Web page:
Things You'll Need
Orchids are tropical plants that exist in more than 25,000 varieties. They grow in a wide range of environments, from arctic tundras to rain forests, writes Dr. Leonard Perry, a University of Vermont horticulturist. Some types grow in soil, while others grow on the sides of trees, taking their nourishment from the air and moisture around the trees, as well as from bits of decaying organic matter. As with all plants, orchids require nitrogen, phosphorus and potassium to grow. Although they require little fertilizing, providing proper nutrients will help them to thrive, and you can make your own orchid fertilizer.
Place ½ lb. used coffee grounds into a 5-gallon bucket. Fill the bucket with water and allow the mixture to sit overnight. Filter out the grounds with cheesecloth. Discard the grounds, keeping the liquid.
Heat 10 broken eggshells in a 200-degree oven for 30 minutes to kill bacteria. Allow the eggshells to cool. Grind them in a food processor, breaking them up to a fine powder if possible. Place the ground up shells in a jar with water and allow them to soak for five days. Filter out the powder with cheesecloth and discard it. The remaining water is a rich source of calcium for plants.
Dilute 1 tsp. plain molasses in 1 pint water and mix vigorously. Molasses will give the plant additional potassium for essential growth processes.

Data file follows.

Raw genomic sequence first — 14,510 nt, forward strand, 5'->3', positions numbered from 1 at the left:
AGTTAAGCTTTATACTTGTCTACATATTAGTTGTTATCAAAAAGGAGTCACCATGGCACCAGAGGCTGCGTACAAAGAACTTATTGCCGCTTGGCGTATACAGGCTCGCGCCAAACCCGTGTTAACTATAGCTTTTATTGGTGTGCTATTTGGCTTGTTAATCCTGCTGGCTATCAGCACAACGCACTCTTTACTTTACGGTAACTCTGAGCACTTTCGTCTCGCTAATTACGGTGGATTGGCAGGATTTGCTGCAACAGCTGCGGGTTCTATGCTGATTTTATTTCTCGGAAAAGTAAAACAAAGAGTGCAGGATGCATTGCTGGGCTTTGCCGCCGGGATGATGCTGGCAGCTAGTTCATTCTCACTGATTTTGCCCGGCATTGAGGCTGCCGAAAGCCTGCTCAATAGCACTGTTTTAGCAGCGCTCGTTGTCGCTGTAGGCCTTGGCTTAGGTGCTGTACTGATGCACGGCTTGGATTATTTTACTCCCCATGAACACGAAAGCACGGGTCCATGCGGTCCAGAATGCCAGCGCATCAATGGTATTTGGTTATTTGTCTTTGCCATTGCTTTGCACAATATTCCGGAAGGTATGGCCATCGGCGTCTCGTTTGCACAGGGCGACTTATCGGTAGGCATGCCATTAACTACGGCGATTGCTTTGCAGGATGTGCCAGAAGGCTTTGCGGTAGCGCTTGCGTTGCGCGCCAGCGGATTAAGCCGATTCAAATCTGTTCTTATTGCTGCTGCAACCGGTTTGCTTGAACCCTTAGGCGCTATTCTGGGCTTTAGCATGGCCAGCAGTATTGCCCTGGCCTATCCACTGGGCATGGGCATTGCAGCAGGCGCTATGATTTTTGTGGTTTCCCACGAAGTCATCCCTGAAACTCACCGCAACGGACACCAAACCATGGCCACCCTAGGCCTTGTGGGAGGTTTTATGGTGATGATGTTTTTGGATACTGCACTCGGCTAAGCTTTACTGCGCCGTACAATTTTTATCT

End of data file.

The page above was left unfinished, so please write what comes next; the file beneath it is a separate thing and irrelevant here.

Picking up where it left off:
Add equal amounts of coffee grounds water, eggshell water and molasses water to a 5-gallon bucket.
Mix the ingredients thoroughly.
Dilute the solution by half and apply to the orchid growing medium in place of watering. Fertilize monthly with the mixture. Store any left over mixture in covered containers in a refrigerator
Coffee grounds contain phosphorus and potassium that are essential to plant processes, as well as small amounts of nitrogen. Trace elements of calcium, magnesium and copper also are found in coffee grounds.
Orchids benefit from the addition of fish emulsion to their growing medium. The infusion of nitrogen can be approximated without the expense by using fish tank water before it is cleaned. This fish waste is a source of nitrogen. Dilute the water by half before using it.
Ensure that the fertilizer solution can drain well from the plant. Orchids don't do well with their roots in standing water.
J. Lang Wood
J. Lang Wood's stories, essays and articles have been seen in journals across the country and online. She is a published short story and essay writer who specializes in travel topics, pets, medical subjects, Florida history, environmental issues, political and business topics. She is the author of the novel "Strays" and holds an Associate of Arts in chemistry from College of DuPage.